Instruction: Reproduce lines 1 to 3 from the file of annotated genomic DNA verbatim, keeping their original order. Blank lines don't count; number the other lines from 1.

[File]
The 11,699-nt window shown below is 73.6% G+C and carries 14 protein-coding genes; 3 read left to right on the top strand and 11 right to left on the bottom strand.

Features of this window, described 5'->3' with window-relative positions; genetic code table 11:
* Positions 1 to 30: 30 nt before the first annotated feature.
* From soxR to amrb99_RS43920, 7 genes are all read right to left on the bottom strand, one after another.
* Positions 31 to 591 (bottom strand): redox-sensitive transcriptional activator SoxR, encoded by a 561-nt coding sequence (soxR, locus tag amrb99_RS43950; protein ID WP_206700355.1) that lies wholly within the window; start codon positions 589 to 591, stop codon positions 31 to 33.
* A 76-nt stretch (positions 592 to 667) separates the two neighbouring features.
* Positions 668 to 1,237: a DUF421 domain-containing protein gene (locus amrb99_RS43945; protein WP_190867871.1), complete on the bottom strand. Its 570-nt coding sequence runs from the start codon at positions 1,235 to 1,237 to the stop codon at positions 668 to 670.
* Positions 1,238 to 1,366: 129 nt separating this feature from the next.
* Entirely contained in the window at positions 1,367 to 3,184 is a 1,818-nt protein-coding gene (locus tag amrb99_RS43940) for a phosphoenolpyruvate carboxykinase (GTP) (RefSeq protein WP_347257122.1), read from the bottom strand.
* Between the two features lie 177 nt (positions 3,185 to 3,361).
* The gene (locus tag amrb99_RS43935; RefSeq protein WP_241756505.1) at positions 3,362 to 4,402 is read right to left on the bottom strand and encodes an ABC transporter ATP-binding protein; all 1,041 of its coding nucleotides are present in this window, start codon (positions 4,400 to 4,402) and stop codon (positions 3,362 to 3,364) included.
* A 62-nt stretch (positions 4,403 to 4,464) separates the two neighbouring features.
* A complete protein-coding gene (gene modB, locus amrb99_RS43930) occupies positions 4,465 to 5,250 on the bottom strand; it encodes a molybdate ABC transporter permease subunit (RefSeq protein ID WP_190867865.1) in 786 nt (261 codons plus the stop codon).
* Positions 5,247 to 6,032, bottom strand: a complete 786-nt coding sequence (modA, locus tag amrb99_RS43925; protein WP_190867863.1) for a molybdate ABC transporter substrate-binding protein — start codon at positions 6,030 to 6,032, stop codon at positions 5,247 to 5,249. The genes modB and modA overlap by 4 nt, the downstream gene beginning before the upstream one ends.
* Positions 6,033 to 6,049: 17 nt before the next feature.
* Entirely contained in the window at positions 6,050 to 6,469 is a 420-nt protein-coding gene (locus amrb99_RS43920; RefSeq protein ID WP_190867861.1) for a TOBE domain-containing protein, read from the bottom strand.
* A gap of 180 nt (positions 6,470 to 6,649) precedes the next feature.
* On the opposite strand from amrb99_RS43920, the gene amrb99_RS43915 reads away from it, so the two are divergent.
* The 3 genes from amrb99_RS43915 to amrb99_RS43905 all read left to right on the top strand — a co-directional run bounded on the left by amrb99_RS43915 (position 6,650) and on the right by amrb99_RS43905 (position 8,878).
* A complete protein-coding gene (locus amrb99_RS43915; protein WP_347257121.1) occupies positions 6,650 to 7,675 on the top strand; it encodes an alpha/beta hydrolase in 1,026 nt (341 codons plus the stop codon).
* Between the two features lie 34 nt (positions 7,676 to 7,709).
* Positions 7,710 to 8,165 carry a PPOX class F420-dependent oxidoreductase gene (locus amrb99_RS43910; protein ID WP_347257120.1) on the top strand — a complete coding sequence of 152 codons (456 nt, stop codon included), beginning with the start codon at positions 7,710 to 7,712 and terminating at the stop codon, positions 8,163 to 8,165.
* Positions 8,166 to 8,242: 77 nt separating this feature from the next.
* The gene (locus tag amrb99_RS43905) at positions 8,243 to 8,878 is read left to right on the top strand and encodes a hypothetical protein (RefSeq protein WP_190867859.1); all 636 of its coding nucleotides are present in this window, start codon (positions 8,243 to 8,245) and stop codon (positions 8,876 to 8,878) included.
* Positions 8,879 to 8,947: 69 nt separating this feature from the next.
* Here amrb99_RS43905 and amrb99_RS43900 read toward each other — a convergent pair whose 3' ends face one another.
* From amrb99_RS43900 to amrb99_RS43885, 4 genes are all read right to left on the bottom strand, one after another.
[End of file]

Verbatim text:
The 11,699-nt window shown below is 73.6% G+C and carries 14 protein-coding genes; 3 read left to right on the top strand and 11 right to left on the bottom strand.

Features of this window, described 5'->3' with window-relative positions; genetic code table 11:
* Positions 1 to 30: 30 nt before the first annotated feature.